As my dad drove me home from some activity or other when I was a teenager, I asked him a question that had been weighing on my mind: “can Mormons be Democrats?” I didn’t really follow the news very carefully and I certainly didn’t follow politics. On this car ride, though, I was honestly curious. I went to church all the time, I grew up in Utah in the 90s, and I remember being very upset in 5th grade that my Presidential fitness certificate was signed by President Clinton. I mean c’mon, it was President Clinton. Repulsive to my 5th grade sensibilities. So it didn’t make sense to me that any Mormon could possibly be a Democrat.
This question, and millions of other iterations of it asked by children and adults across the Church, make up the key problem that Richard Davis’s The Liberal Soul seeks to address: many Mormons don’t believe that you can be Mormon and liberal. This is, in part, because the vast majority of the time politics are brought up in Church or incorporated into a lesson, those politics fall on the right side of the American political spectrum. Many conservatives are vocal about their political beliefs at church, thinking they are talking religion when in fact they are talking politics.
As Davis puts it:
[T]he discussion has become increasing unbalanced in recent years about the relationship between the gospel of Jesus Christ and the role of government in a society. In essence, only one side has really been represented in LDS culture. Books, articles, speeches, and conferences tout the economic conservative and even libertarian approach to government and seek to convince Latter-day Saints that is the ’true’ way.
Davis’s book is an attempt to bring a bit of balance to the Force, but he goes out of his way to make clear that conservative politics are not the Dark Side: [This book] does not claim a monopoly. No effort is made to write out of the Church those who hold differing views” (xxvi). A moderate move considering the regular scathing attacks on Mormon liberals by our fellow Mormons.
Davis explores a number of issues through of a politically liberal and doctrinally Mormon lens: government as ordained by God, equality, poverty reduction, church/state, environment, war, and the need for unity. These chapters can provide a breath of fresh air anyone actively on the lookout for proof that political liberals are welcome as liberals in the community of the Church.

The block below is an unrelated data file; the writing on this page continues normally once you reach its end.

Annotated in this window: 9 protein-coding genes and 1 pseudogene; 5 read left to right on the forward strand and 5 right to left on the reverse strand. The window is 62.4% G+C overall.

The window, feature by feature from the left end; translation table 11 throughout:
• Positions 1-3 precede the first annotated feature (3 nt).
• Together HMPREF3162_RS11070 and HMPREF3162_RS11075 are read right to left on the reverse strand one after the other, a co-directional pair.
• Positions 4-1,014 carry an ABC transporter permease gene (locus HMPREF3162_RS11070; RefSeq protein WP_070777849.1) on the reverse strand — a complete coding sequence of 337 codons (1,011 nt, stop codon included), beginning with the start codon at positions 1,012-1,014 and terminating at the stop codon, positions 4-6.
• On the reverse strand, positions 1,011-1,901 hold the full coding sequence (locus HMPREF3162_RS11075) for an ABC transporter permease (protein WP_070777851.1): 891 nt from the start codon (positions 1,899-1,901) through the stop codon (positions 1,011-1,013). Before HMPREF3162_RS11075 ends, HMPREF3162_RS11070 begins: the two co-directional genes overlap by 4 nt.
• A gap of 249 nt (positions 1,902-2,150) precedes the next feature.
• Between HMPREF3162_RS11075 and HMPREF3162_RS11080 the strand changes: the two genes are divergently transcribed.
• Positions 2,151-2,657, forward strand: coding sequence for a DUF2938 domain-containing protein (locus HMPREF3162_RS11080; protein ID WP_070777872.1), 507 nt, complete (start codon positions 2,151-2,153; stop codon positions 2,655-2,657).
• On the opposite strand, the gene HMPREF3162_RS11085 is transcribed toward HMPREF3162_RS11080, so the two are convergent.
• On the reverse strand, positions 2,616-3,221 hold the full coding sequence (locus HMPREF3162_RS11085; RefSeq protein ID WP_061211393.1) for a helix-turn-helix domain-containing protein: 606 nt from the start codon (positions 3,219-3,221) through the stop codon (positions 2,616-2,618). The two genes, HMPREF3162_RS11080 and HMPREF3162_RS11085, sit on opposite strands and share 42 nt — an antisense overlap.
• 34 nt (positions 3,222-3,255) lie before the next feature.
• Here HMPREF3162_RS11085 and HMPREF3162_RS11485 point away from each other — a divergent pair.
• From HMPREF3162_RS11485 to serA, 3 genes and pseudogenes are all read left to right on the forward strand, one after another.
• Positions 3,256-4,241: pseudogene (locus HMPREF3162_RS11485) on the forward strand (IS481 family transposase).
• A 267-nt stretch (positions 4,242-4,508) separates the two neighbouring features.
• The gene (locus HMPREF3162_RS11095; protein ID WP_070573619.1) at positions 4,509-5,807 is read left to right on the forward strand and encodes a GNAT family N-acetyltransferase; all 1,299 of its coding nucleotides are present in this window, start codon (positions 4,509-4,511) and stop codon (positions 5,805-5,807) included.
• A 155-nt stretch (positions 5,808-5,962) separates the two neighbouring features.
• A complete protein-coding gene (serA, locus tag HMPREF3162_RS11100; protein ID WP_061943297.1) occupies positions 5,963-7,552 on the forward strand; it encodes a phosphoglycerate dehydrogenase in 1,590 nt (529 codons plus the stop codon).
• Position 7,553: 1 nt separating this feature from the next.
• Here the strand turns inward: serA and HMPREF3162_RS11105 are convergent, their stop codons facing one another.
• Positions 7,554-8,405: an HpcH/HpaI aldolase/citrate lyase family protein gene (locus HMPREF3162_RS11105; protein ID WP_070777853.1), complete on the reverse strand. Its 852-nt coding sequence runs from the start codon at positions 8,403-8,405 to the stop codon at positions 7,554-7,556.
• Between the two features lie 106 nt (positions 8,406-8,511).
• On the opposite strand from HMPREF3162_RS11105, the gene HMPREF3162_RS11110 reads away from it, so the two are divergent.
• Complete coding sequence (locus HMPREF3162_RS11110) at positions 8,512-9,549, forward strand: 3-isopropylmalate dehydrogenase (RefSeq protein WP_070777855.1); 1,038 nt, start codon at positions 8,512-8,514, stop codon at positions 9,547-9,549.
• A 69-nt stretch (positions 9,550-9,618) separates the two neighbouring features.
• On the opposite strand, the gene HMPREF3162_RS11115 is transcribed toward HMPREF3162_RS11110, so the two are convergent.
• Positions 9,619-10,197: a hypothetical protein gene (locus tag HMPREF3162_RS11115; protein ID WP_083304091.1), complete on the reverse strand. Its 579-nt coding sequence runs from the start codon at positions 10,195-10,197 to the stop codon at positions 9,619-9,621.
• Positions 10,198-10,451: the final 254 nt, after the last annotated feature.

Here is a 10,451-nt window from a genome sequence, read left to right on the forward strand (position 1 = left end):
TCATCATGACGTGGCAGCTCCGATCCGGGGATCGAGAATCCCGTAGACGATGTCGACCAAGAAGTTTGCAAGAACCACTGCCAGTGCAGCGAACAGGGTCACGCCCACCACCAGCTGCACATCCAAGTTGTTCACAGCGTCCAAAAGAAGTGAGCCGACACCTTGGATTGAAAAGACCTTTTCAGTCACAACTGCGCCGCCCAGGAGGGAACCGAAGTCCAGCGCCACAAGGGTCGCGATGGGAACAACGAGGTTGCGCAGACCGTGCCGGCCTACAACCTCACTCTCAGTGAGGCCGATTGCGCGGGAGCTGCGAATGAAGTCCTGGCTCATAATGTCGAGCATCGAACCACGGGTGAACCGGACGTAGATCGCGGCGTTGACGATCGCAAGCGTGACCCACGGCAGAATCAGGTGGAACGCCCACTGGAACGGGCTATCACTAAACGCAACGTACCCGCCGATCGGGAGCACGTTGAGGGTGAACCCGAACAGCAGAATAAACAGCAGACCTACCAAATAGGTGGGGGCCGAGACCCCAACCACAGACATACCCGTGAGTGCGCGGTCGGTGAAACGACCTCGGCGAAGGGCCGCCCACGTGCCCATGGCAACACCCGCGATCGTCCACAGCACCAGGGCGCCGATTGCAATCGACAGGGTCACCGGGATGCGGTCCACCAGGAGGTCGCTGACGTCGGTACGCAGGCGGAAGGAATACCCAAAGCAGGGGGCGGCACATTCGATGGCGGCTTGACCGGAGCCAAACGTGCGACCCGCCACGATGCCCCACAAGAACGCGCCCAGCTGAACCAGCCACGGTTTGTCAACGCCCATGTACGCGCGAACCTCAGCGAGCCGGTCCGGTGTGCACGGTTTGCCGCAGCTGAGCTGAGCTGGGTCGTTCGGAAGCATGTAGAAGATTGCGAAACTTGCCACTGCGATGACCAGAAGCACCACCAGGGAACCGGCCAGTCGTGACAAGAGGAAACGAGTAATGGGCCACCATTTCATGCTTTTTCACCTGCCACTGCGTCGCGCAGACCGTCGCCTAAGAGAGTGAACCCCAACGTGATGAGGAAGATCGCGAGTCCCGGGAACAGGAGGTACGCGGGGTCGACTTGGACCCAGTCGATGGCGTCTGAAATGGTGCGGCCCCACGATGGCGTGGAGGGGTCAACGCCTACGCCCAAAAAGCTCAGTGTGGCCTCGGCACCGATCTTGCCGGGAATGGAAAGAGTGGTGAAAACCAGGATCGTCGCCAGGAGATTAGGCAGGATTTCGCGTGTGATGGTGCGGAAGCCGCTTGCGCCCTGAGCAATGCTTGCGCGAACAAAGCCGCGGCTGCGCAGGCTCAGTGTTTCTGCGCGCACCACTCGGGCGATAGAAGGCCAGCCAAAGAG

The key frame Davis employs to explore these issues is “the liberal soul,” which is “someone who considers the importance of the individual, the society, and government simultaneously rather than as separate, and typically conflicting, entities. The liberal soul views them as intertwined” (xxi). Practically speaking, this means that Davis advocates for a political orientation that values a combination of personal responsibility, group service, and systemic interventions. Rather than relying alone on individual donations, or on church charity, for example, Davis argues for the consideration of governmental welfare programs. Davis argues that ignoring any one of these three levels of responsibility misses out on important opportunities to serve our brothers and sisters here on earth.
His model is an incredibly moderate one—he doesn’t suggest that government has all the answers, nor does he expect individuals and groups to make everything better by themselves. In case after case he shows how the Church’s own history and teachings align with the “liberal soul” model.
The book is full of smart insights that made me fist pump in the air, such as “A society that wishes to take care of its children does not rely solely on the good will of those who have a desire to hurt those children. . . . Care for the poor and needy is the same” (70). and “Redistribution of wealth is not inherently evil. In fact, the initial distribution of wealth is often simply arbitrary (35).
Davis’s book makes a strong case for how the key problem he addresses can be dealt with on the individual and small group level in the Church. Davis gives advice for liberals to comment in class and respectfully bring up opposing viewpoints (individual), and the book itself is meant as an invitation on the ward and stake level to help broaden perspectives of the political breadth of Mormon doctrine (the small group).
My biggest question after finishing this book is whether there are systemic changes that can address the problem of liberals being and feeling ostracized in their own LDS Church communities. In other words, what is the parallel of the “societal” level of good-doing in an LDS Church context? Not to solve it in one fell swoop or all by itself, of course, but using Davis’s tripartite mixed model of good-doing, what can the Church do to help? Or, is the Church as an institution powerless in the face of anti-liberal bias in its pews?

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